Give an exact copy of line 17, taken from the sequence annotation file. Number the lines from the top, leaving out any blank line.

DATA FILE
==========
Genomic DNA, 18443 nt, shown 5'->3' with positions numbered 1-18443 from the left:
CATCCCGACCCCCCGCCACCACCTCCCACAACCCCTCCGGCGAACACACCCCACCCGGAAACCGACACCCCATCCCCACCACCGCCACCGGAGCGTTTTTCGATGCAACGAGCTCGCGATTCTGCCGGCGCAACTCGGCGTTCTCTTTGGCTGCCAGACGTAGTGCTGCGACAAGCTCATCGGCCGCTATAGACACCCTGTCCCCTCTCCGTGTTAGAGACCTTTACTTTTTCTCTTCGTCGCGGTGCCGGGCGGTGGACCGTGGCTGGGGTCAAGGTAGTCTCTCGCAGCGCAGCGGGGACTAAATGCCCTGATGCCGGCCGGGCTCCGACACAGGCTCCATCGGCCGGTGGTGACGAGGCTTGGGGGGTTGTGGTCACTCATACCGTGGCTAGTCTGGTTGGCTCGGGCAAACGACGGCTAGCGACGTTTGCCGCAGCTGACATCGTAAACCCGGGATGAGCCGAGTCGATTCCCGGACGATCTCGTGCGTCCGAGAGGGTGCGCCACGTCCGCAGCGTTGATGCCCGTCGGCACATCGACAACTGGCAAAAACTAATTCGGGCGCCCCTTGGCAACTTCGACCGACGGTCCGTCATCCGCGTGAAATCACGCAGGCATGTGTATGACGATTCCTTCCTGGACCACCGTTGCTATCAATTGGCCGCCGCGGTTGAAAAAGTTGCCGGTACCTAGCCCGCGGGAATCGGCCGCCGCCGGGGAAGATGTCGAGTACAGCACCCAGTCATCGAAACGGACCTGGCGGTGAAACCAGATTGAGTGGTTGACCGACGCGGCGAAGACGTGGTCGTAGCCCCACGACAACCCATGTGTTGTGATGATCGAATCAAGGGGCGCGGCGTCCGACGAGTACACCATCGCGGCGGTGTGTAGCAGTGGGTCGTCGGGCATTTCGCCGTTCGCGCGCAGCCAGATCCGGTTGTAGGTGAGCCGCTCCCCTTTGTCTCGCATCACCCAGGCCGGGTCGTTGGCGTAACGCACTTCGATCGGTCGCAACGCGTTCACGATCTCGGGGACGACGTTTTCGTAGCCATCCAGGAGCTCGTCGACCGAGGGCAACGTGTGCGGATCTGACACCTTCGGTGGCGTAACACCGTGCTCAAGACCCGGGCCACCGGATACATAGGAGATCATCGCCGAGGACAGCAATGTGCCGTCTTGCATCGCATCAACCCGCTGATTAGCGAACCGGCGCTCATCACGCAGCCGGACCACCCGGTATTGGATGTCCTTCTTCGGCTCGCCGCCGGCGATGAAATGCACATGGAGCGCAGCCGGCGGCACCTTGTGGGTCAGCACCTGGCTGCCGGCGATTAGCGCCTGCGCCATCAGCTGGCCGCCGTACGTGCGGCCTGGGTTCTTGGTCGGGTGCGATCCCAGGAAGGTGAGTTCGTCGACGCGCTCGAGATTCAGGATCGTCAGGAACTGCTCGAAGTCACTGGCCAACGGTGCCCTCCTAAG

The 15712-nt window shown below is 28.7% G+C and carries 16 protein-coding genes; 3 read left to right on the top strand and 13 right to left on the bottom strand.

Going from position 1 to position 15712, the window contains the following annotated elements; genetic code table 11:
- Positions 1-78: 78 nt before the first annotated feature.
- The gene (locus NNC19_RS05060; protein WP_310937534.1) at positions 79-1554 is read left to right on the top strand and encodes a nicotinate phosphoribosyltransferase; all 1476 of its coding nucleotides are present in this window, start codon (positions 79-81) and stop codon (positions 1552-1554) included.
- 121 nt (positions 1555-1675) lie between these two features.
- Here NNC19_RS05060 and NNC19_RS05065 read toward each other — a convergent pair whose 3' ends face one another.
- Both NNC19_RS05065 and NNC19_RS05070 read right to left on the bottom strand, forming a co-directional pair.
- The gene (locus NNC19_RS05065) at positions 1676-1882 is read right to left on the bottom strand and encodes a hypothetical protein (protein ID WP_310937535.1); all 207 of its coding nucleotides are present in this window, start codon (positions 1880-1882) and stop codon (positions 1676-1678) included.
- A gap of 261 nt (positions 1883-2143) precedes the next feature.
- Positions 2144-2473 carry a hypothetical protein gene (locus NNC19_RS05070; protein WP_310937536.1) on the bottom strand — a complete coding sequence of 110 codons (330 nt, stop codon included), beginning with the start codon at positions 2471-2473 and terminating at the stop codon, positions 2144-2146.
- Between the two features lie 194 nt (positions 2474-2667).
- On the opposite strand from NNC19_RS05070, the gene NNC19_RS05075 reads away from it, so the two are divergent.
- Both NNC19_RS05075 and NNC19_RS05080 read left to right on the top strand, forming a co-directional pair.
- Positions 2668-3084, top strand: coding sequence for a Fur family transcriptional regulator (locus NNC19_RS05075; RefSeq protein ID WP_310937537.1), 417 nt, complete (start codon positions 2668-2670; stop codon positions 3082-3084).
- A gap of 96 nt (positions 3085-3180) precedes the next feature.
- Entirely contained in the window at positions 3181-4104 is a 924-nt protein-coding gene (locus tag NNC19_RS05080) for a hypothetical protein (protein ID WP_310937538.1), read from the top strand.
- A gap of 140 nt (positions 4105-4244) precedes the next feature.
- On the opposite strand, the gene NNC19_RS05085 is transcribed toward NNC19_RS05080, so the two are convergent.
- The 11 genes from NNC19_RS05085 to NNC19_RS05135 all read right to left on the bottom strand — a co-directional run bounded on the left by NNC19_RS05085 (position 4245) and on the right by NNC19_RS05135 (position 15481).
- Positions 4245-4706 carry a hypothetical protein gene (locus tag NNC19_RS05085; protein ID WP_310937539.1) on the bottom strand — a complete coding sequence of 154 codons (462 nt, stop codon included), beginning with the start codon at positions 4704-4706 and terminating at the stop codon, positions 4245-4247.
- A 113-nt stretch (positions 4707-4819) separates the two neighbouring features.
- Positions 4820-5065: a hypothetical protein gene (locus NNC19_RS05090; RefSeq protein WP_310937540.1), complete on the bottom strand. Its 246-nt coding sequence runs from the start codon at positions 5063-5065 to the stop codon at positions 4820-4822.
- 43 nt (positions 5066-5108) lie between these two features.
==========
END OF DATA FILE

- A gap of 96 nt (positions 3085-3180) precedes the next feature.